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Improving the representativeness, response rates and data quality of longitudinal surveys 2
| Dr Jason Fields (US Census Bureau)
Dr Nicole Watson (University of Melbourne)
|Wednesday 19 July, 16:00 - 17:30
Longitudinal survey managers are increasingly finding it difficult to achieve their statistical objectives within available resources, especially with the changes to the survey landscape brought by the COVID-19 pandemic. Tasked with interviewing in different populations, measuring diverse substantive issues, and using mixed or multiple modes, survey managers look for ways to improve survey outcomes. We encourage submission of papers on the following topics related to improving the representativeness, response rates and data quality of all, but especially longitudinal, surveys:
1. Adaptive survey designs that leverage the strength of administrative records, big data, census data, or paradata. For instance, what cost-quality tradeoff paradigm can be operationalized to guide development of cost and quality metrics and their use around the survey life cycle? Under what conditions can administrative records or big data be adaptively used to supplement survey data collection and improve data quality?
2. Adaptive survey designs that address the triple drivers of cost, respondent burden, and data quality. For instance, what indicators of data quality can be integrated to monitor the course of the data collection process? What stopping rules of data collection can be used across a multi-mode survey life cycle?
3. Papers involving longitudinal survey designs focused on improving the quality of measures of change over time. How can survey managers best engage with the complexities of such designs? How are overrepresented or low priority cases handled in a longitudinal context?
4. Survey designs involving targeted procedures for sub-groups of the sample aimed to improve representativeness, such as sending targeted letters, prioritising contact of hard-to-get cases, timing calls to the most productive windows for certain types of cases, or assigning the hardest cases to the most experienced interviewers.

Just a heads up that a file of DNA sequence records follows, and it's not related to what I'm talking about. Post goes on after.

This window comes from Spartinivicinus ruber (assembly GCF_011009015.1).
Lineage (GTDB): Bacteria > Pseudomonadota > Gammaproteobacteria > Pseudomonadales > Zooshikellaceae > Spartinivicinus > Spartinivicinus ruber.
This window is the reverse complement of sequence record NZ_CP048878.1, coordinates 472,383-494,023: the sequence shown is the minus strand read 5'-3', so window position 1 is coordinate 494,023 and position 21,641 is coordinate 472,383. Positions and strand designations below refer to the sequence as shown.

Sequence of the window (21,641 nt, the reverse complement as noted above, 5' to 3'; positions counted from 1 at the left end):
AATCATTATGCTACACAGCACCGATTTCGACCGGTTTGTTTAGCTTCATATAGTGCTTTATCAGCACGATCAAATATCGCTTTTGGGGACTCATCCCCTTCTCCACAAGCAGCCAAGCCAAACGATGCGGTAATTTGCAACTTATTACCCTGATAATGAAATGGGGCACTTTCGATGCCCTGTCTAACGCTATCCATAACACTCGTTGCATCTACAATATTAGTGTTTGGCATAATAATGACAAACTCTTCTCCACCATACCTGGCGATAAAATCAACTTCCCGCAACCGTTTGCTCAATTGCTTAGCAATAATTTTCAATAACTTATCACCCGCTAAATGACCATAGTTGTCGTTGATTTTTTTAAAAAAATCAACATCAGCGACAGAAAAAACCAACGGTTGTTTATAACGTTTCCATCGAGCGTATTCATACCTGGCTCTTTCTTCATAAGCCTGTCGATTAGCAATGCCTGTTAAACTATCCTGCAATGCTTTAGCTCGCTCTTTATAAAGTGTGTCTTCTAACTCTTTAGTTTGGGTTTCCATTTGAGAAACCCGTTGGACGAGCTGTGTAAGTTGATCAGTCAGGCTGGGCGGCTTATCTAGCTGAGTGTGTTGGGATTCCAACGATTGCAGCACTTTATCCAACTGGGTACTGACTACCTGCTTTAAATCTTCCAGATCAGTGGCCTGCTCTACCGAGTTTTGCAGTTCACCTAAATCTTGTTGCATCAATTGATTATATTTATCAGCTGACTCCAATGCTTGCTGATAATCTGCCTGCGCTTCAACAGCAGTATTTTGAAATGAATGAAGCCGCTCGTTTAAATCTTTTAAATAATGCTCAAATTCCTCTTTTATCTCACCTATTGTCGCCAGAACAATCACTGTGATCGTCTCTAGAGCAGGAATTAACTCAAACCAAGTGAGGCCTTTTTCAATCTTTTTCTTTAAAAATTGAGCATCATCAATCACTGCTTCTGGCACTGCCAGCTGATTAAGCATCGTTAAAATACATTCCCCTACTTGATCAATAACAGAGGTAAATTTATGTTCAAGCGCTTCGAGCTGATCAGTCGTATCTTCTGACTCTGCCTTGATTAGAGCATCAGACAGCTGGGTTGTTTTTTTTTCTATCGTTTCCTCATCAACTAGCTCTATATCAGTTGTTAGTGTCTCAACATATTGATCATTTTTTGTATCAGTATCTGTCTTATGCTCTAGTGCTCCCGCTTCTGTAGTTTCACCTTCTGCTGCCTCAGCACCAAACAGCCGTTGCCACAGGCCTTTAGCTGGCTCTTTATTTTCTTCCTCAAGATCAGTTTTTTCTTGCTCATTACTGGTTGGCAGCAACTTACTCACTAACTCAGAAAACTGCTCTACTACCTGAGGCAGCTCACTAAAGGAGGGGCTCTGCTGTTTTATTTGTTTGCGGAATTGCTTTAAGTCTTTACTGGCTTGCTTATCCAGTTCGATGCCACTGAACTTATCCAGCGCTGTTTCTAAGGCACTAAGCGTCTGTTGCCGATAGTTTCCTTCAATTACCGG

5. Papers involving experimental designs or simulations aimed to improve the representativeness, response rates
Dr Anne Elevelt (Statistics Netherlands) - Presenting Author
Dr Annemieke Luiten (Statistics Netherlands)
Ms Michelle Creemers (Statistics Netherlands)
Dr Maaike Kompier (Statistics Netherlands)
Our society is becoming increasingly multilingual. As a result, an increasing proportion of the nonresponse to Dutch-language questionnaires is caused by language problems. However, according to the interviewers, many of these people are willing: had they been able to participate in another language than Dutch, they would have done so. This affects not only the response rate and representativeness, but also the (inclusive) image of Statistics Netherlands. Statistics Netherlands ambition is namely to map all of the Netherlands and thus be inclusive in all modes of observation. Implementation of multilingual questionnaires however requires a lot of extra (programming and translating) work and costs. The question is whether multilingual questionnaires yield (enough) additional respondents, and especially respondents that would not participate in a Dutch only questionnaire resulting in a better representativity.
We conducted three pilot studies to investigate the impact of multilingual questionnaires on response (bias), all fielded in a general population sample. In a preliminary study, respondents who could not respond to a questionnaire in Dutch were asked in which language they could have participated. Most respondents indicated that they could participate in English, followed by Polish, Arabic and Turkish. In these three studies we investigated:
1) A Dutch – English questionnaire both online as via an interviewer (CAPI/CASI).
2) A Dutch – English online questionnaire.
3) An online questionnaire in Dutch, English, Polish, Arabic and Turkish.